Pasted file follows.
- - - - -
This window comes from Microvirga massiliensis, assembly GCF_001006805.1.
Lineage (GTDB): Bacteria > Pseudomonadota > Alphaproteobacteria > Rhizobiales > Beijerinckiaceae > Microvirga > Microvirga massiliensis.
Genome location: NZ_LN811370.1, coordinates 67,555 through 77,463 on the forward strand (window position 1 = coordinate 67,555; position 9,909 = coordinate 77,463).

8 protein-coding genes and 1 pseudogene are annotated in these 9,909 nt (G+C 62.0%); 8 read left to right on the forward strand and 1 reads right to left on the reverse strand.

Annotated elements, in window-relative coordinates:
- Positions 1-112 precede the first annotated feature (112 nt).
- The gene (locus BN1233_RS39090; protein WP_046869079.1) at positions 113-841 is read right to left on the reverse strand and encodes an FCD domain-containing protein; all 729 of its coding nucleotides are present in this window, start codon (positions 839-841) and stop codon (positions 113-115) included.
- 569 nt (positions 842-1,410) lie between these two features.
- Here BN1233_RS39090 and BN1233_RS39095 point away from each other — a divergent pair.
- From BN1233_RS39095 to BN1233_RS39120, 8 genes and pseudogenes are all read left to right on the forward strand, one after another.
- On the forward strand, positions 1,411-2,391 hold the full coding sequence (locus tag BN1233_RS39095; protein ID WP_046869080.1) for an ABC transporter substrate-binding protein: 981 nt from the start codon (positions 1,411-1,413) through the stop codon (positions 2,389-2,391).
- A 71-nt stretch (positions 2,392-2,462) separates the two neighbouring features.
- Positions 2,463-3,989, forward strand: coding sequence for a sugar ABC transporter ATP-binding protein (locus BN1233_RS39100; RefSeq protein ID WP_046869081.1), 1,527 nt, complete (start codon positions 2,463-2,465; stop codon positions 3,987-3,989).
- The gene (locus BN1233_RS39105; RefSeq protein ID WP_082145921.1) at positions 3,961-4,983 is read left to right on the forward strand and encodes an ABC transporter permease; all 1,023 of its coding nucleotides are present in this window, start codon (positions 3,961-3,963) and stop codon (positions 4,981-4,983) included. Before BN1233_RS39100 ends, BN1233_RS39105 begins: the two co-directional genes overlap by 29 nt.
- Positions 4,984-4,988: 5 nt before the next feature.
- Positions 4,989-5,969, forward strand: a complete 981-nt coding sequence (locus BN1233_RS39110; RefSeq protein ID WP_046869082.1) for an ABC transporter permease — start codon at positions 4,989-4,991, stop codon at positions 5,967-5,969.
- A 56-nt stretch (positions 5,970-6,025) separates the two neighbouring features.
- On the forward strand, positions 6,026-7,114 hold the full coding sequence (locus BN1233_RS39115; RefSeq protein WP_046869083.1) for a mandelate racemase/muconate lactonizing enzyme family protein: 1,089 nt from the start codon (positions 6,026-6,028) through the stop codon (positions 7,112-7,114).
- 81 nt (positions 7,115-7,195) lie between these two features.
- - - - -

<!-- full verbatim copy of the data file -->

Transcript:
This window comes from Microvirga massiliensis, assembly GCF_001006805.1.
Lineage (GTDB): Bacteria > Pseudomonadota > Alphaproteobacteria > Rhizobiales > Beijerinckiaceae > Microvirga > Microvirga massiliensis.
Genome location: NZ_LN811370.1, coordinates 67,555 through 77,463 on the forward strand (window position 1 = coordinate 67,555; position 9,909 = coordinate 77,463).

8 protein-coding genes and 1 pseudogene are annotated in these 9,909 nt (G+C 62.0%); 8 read left to right on the forward strand and 1 reads right to left on the reverse strand.

Annotated elements, in window-relative coordinates:
- Positions 1-112 precede the first annotated feature (112 nt).
- The gene (locus BN1233_RS39090; protein WP_046869079.1) at positions 113-841 is read right to left on the reverse strand and encodes an FCD domain-containing protein; all 729 of its coding nucleotides are present in this window, start codon (positions 839-841) and stop codon (positions 113-115) included.
- 569 nt (positions 842-1,410) lie between these two features.
- Here BN1233_RS39090 and BN1233_RS39095 point away from each other — a divergent pair.
- From BN1233_RS39095 to BN1233_RS39120, 8 genes and pseudogenes are all read left to right on the forward strand, one after another.
- On the forward strand, positions 1,411-2,391 hold the full coding sequence (locus tag BN1233_RS39095; protein ID WP_046869080.1) for an ABC transporter substrate-binding protein: 981 nt from the start codon (positions 1,411-1,413) through the stop codon (positions 2,389-2,391).
- A 71-nt stretch (positions 2,392-2,462) separates the two neighbouring features.
- Positions 2,463-3,989, forward strand: coding sequence for a sugar ABC transporter ATP-binding protein (locus BN1233_RS39100; RefSeq protein ID WP_046869081.1), 1,527 nt, complete (start codon positions 2,463-2,465; stop codon positions 3,987-3,989).
- The gene (locus BN1233_RS39105; RefSeq protein ID WP_082145921.1) at positions 3,961-4,983 is read left to right on the forward strand and encodes an ABC transporter permease; all 1,023 of its coding nucleotides are present in this window, start codon (positions 3,961-3,963) and stop codon (positions 4,981-4,983) included. Before BN1233_RS39100 ends, BN1233_RS39105 begins: the two co-directional genes overlap by 29 nt.
- Positions 4,984-4,988: 5 nt before the next feature.
- Positions 4,989-5,969, forward strand: a complete 981-nt coding sequence (locus BN1233_RS39110; RefSeq protein ID WP_046869082.1) for an ABC transporter permease — start codon at positions 4,989-4,991, stop codon at positions 5,967-5,969.
- A 56-nt stretch (positions 5,970-6,025) separates the two neighbouring features.
- On the forward strand, positions 6,026-7,114 hold the full coding sequence (locus BN1233_RS39115; RefSeq protein WP_046869083.1) for a mandelate racemase/muconate lactonizing enzyme family protein: 1,089 nt from the start codon (positions 6,026-6,028) through the stop codon (positions 7,112-7,114).
- 81 nt (positions 7,115-7,195) lie between these two features.